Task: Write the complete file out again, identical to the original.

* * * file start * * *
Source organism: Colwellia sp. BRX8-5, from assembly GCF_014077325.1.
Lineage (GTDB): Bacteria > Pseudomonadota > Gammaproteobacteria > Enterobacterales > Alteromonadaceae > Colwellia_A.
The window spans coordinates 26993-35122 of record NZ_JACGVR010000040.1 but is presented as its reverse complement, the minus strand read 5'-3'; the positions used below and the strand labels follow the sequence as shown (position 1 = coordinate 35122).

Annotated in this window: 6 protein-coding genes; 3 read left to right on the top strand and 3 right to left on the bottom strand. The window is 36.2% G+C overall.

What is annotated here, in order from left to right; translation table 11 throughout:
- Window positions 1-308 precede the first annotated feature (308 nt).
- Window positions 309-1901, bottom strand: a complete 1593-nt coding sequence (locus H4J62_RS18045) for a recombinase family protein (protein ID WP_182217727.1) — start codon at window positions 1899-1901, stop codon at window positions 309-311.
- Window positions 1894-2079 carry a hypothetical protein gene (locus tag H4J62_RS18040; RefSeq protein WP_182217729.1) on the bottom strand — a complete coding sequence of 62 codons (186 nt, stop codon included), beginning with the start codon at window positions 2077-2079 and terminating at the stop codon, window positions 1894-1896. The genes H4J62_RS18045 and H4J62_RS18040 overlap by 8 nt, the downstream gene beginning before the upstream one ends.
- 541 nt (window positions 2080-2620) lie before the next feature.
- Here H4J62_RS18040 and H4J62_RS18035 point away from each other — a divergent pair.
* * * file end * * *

Source organism: Colwellia sp. BRX8-5, from assembly GCF_014077325.1.
Lineage (GTDB): Bacteria > Pseudomonadota > Gammaproteobacteria > Enterobacterales > Alteromonadaceae > Colwellia_A.
The window spans coordinates 26993-35122 of record NZ_JACGVR010000040.1 but is presented as its reverse complement, the minus strand read 5'-3'; the positions used below and the strand labels follow the sequence as shown (position 1 = coordinate 35122).

Annotated in this window: 6 protein-coding genes; 3 read left to right on the top strand and 3 right to left on the bottom strand. The window is 36.2% G+C overall.

What is annotated here, in order from left to right; translation table 11 throughout:
- Window positions 1-308 precede the first annotated feature (308 nt).
- Window positions 309-1901, bottom strand: a complete 1593-nt coding sequence (locus H4J62_RS18045) for a recombinase family protein (protein ID WP_182217727.1) — start codon at window positions 1899-1901, stop codon at window positions 309-311.
- Window positions 1894-2079 carry a hypothetical protein gene (locus tag H4J62_RS18040; RefSeq protein WP_182217729.1) on the bottom strand — a complete coding sequence of 62 codons (186 nt, stop codon included), beginning with the start codon at window positions 2077-2079 and terminating at the stop codon, window positions 1894-1896. The genes H4J62_RS18045 and H4J62_RS18040 overlap by 8 nt, the downstream gene beginning before the upstream one ends.
- 541 nt (window positions 2080-2620) lie before the next feature.
- Here H4J62_RS18040 and H4J62_RS18035 point away from each other — a divergent pair.